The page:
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Behav Res Ther. 2017 Oct;97:200-212. doi: 10.1016/j.brat.2017.07.009. Epub 2017 Jul 29.

Acceptance-based interoceptive exposure for young children with functional abdominal pain.

Author information

1
Department of Psychiatry and Behavioral Sciences, Duke University School of Medicine, United States; Department of Psychology and Neuroscience, Duke University United States. Electronic address: zucke001@mc.duke.edu.
2
Department of Psychiatry and Behavioral Sciences, Duke University School of Medicine, United States.
3
Department of Psychology, University of California Los Angeles, United States; Department of Psychiatry and Biobehavioral Sciences, David Geffen School of Medicine, University of California, Los Angeles, United States.
4
Department of Psychology and Neuroscience, Duke University United States.
5
Department of Psychiatry and Biobehavioral Sciences, David Geffen School of Medicine, University of California, Los Angeles, United States; Department of Medicine, David Geffen School of Medicine, University of California, Los Angeles, United States.

Abstract

Functional abdominal pain (FAP) is a common childhood somatic complaint that contributes to impairment in daily functioning (e.g., school absences) and increases risk for chronic pain and psychiatric illness. Cognitive behavioral treatments for FAP target primarily older children (9 + years) and employ strategies to reduce a focus on pain. The experience of pain may be an opportunity to teach viscerally hypersensitive children to interpret the function of a variety of bodily signals (including those of hunger, emotions) thereby reducing fear of bodily sensations and facilitating emotion awareness and self-regulation. We designed and tested an interoceptive exposure treatment for younger children (5-9 years) with FAP. Assessments included diagnostic interviews, 14 days of daily pain monitoring, and questionnaires. Treatment involved 10 weekly appointments. Using cartoon characters to represent bodily sensations (e.g., Gassy Gus), children were trained to be "FBI agents" - Feeling and Body Investigators - who investigated sensations through exercises that provoked somatic experience. 24 parent-child dyads are reported. Pain (experience, distress, and interference) and negative affect demonstrated clinically meaningful and statistically significant change with effect sizes ranging from 0.48 to 71 for pain and from 0.38 to 0.61 for pain distress, total pain: X2 (1, n = 24) = 13.14, p < 0.0003. An intervention that helps children adopt a curious stance and focus on somatic symptoms reduces pain and may help lessen somatic fear generally.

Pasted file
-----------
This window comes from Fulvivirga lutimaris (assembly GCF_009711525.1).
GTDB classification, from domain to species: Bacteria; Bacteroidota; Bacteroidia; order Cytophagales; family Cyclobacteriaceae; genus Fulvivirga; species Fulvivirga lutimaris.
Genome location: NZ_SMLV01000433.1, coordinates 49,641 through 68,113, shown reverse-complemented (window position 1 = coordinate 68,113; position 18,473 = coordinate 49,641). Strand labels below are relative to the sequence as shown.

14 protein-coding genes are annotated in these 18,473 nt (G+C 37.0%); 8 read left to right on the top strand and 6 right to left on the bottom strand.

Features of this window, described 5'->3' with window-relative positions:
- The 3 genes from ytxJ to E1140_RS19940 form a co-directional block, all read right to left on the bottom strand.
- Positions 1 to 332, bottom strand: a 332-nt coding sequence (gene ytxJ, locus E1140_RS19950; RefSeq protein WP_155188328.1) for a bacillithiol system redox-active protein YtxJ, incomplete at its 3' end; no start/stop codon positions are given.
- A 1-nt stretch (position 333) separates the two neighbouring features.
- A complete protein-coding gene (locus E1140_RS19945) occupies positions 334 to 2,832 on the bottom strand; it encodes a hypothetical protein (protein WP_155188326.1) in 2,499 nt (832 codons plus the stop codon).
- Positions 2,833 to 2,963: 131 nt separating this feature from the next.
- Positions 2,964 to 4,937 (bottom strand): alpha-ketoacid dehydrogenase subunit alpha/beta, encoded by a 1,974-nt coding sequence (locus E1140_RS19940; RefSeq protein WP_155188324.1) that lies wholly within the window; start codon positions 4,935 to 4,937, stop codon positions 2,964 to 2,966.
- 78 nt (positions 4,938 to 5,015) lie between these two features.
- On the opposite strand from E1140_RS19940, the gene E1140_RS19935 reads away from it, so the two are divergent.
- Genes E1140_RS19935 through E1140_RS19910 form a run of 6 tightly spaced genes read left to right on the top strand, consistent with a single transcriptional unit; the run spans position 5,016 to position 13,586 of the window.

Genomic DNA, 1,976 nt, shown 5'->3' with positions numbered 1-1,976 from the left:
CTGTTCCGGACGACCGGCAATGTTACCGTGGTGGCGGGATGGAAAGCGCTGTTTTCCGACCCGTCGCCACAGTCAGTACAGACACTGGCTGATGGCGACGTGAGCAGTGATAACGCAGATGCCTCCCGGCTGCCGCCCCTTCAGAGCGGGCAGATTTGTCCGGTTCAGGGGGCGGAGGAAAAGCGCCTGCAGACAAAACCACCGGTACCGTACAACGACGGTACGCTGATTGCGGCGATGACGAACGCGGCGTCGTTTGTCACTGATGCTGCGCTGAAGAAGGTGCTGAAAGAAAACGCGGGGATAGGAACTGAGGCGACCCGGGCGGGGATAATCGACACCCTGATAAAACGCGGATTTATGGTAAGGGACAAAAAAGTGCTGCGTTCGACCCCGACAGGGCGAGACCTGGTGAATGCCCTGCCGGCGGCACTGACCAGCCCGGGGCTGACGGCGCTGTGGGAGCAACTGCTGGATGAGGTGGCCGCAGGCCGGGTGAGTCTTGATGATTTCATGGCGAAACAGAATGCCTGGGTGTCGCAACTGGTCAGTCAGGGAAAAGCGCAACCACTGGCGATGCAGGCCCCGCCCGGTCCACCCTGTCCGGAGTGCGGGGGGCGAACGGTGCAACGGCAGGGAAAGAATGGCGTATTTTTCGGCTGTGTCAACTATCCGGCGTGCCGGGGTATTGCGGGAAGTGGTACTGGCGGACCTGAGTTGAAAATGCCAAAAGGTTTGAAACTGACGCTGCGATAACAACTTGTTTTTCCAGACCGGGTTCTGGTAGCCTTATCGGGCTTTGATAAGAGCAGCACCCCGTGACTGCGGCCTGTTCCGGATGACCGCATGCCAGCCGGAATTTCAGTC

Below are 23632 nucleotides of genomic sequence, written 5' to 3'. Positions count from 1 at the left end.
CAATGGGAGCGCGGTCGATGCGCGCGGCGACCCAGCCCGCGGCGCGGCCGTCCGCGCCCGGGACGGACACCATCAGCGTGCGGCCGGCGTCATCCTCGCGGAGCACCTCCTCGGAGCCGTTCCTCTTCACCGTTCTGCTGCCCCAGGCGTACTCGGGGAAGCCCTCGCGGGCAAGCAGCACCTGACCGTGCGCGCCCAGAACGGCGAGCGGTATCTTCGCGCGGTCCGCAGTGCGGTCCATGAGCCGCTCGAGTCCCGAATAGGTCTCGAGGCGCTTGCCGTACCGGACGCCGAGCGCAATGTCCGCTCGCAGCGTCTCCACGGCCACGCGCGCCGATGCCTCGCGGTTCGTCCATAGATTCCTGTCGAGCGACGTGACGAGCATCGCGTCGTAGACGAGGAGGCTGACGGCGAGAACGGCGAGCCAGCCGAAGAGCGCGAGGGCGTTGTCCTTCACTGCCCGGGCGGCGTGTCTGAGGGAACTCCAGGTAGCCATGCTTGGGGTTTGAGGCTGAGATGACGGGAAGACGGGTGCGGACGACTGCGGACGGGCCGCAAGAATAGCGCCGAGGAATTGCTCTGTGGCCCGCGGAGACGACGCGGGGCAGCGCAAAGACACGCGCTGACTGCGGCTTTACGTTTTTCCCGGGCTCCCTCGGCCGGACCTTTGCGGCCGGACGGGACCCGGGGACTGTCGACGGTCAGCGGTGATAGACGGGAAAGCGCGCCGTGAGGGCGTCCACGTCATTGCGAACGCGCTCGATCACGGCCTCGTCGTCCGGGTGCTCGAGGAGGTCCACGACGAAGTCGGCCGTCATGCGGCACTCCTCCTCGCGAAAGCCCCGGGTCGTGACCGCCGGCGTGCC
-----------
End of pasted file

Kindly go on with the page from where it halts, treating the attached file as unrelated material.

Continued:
CLINICAL TRIAL REGISTRATION:

NCT02075437.

KEYWORDS:

Functional abdominal pain; Interoceptive awareness; Interoceptive exposure; Somatic fear; Visceral hypersensitivity

PMID:
28826066
PMCID:
PMC5786377
DOI:
10.1016/j.brat.2017.07.009
[Indexed for MEDLINE]
Free PMC Article

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